At ThousandEyes, we talk about the importance of adopting a readiness lifecycle when dealing with cloud and Internet adoption. This is especially true of SD-WAN deployments because the goal of SD-WAN is to achieve better cloud application performance and cost savings by heavily augmenting or replacing the use of MPLS within enterprise network infrastructure with Internet access and connectivity. Adopting more Internet means that you’re exposing enterprise networking to a highly unpredictable environment. The only way you can ensure success is to have a data-driven process. ThousandEyes visibility is at the center of this process for many Fortune 500 and Global 2000 companies, who rely on our multi-layered insights to ensure successful SD-WAN deployments.
Know Before You Roll Out
To recap the obvious, WAN connectivity in most wide area networks means that branch offices are connected via MPLS circuits to centralized data centers that also serve as centralized hubs for public Internet break out and accompanying network security infrastructure (firewalls, etc.). MPLS comes with edge-to-edge SLAs so you know what you’re supposed to get on a contractual basis. Of course, the problem with this model is that as organizations shift applications to public cloud providers, or stop building their own applications and starting using SaaS, that backhauling traffic to central hubs makes less sense because cloud and SaaS providers build their Points of Presence (PoPs) to reach many points in the Internet with low latency. So, backhauling tends to degrade user experience while also paying for more costly MPLS transport.
Moving to Direct Internet Access (DIA) from branch offices is an appropriate way to respond, and is a central tenet of SD-WAN architecture for most organizations. But at this point of network design is where you start to need data. Before you choose your SD-WAN solution, before you settle on service providers, before you finalize your architecture and deployment plans, and certainly long before you cut over SD-WAN technology to production use, you need to measure for success.
Why do you need to gather data so early? Well, if like most enterprises, you’ve been using Internet network services mostly as rarely used backup for your MPLS WAN, then you probably have never put much weight on it. How do you know if your ISP will perform? For that matter, how do you know if your on-premises branch LAN or Wifi or older model Cisco or other branch router is ready to handle that much Internet traffic? After all, SaaS applications are much more web UI heavy than most in-house hosted applications. You need to gather performance data before you roll out to production.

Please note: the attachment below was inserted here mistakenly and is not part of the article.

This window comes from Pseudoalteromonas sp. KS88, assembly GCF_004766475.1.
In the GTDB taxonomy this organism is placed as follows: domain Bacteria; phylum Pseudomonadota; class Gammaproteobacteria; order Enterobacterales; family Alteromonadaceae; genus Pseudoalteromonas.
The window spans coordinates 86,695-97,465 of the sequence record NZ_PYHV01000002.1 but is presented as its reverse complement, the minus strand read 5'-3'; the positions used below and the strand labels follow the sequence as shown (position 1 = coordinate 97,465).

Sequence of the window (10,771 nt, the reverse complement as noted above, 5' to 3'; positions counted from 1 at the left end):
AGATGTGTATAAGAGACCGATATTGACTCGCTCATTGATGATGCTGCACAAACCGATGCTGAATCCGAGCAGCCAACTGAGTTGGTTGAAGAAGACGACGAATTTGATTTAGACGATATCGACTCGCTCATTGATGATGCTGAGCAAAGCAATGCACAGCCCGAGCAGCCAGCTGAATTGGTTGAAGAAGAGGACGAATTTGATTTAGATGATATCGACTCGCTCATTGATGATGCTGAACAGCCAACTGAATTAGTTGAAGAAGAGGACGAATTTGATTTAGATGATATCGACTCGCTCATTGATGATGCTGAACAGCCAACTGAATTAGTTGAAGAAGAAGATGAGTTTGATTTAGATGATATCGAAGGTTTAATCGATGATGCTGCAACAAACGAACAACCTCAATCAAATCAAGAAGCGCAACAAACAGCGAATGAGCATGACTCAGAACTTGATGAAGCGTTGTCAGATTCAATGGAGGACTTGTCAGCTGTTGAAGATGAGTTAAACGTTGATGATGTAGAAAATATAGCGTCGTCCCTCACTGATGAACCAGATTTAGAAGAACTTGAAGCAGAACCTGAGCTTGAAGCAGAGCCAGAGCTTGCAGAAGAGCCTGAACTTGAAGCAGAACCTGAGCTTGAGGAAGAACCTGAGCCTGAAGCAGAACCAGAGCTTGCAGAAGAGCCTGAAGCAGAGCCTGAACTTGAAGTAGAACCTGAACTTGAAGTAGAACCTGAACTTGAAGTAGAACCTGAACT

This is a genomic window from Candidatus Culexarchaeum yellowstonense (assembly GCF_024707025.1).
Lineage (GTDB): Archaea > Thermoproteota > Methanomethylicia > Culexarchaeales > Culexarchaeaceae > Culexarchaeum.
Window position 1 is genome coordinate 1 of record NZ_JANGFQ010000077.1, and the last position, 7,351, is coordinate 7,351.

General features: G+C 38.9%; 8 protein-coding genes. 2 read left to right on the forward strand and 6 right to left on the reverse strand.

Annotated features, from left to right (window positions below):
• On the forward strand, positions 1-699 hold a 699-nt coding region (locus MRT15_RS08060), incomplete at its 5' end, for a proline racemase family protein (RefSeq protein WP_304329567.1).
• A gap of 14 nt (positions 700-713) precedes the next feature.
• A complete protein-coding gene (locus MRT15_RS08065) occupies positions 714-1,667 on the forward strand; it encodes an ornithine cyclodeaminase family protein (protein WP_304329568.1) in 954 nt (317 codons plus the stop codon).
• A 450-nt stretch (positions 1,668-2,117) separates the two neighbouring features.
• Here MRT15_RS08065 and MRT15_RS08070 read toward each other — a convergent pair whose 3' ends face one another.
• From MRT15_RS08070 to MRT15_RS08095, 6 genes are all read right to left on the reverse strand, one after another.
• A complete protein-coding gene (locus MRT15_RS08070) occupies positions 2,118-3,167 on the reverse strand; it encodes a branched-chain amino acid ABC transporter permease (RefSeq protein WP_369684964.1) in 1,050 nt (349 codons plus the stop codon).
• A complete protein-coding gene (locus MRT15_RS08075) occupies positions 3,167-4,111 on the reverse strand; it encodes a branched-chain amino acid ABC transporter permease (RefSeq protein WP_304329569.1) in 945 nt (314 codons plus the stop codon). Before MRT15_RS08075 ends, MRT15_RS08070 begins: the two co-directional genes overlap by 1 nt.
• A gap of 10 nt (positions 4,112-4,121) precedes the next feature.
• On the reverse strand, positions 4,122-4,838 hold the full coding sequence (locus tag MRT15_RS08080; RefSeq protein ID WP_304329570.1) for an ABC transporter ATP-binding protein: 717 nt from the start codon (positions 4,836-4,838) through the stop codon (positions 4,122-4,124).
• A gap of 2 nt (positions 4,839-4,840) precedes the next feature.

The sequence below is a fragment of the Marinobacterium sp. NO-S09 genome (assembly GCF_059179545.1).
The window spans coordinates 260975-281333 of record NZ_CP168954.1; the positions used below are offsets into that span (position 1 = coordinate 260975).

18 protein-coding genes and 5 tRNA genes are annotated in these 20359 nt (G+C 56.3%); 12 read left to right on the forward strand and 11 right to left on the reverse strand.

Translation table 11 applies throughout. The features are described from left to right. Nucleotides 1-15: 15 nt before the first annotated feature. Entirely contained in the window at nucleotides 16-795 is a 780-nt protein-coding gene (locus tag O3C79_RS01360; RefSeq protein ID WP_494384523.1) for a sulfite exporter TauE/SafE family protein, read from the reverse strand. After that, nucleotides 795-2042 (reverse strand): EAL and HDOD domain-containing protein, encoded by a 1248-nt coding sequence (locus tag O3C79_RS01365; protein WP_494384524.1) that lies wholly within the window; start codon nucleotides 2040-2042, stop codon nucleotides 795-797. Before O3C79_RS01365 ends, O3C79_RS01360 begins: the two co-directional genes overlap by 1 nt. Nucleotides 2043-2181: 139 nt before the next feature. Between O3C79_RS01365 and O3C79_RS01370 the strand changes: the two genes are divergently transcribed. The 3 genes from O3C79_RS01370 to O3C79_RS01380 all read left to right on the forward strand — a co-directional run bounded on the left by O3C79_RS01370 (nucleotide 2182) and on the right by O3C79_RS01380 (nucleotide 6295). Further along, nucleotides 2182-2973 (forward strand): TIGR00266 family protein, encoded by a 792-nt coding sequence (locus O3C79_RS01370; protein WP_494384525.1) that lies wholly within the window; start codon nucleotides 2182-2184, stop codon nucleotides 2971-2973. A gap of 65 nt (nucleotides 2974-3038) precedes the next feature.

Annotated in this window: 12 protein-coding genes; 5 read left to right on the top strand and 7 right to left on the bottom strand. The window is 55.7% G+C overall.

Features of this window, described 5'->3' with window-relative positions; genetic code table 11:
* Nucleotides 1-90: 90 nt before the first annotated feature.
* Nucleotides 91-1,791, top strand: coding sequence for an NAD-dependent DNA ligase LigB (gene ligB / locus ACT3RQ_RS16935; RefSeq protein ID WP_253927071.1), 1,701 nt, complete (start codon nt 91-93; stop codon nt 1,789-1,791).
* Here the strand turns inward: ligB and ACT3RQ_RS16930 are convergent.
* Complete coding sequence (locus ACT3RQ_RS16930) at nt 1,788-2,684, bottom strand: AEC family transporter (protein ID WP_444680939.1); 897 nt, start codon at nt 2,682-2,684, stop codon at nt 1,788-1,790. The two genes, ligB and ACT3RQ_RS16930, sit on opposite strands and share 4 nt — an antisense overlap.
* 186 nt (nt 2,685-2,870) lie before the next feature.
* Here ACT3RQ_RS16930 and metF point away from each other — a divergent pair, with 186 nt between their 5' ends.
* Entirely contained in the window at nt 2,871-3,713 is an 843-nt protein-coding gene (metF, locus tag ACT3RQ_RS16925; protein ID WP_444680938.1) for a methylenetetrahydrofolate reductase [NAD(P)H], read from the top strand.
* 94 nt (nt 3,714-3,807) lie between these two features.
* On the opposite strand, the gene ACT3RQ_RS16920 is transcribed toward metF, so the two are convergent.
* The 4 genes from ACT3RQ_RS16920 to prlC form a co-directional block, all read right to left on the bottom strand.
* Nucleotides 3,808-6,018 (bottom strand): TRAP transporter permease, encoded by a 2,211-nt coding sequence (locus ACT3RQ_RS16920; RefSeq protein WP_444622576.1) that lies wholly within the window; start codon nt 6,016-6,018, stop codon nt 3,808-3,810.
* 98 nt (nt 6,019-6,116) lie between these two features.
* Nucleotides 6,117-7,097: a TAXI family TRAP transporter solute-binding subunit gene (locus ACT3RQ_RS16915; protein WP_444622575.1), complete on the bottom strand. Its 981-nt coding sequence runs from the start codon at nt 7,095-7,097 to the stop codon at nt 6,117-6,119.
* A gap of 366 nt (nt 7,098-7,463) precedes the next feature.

What performance data should you gather? You should start first by measuring user experience for all the end user use cases you’re anticipating, including top priority in-house applications, your most important apps running in AWS, Azure, GCP, etc. and critical SaaS apps like Office 365, Salesforce and Workday. Don’t forget VoIP and collaboration tools like Webex and Zoom. Start by measuring how these apps and services perform over your current MPLS network as a baseline. To interpret data collection on most applications, start running layered Page Load, HTTP, end-to-end network and BGP routing visibility monitoring. For mission-critical use cases, run Internet-aware synthetic transaction monitoring tests. Get transaction performance, response time, availability, and network latency, packet loss and jitter statistics in hand for MPLS and you’re ready to rock to the next stage of measurement.
Pilot Testing, Baseline Comparisons and Provider Remediation
A really important readiness step that we’ve seen many organizations take is to do readiness audits of branch offices, key data centers local ISPs for branch DIA to cloud services and SD-WAN backhaul to internal applications. What this means is that before you place a single real user on it, start setting up your SD-WAN architectures at pilot sites and data centers and measure how all those apps and services will work from a branch and end user device point of view. You can use ThousandEyes Enterprise Agents and Endpoint Agents to do this measurement. If you’re contemplating using a cloud-based security service like Zscaler, fold that into the mix and measure it as part of your pilot too.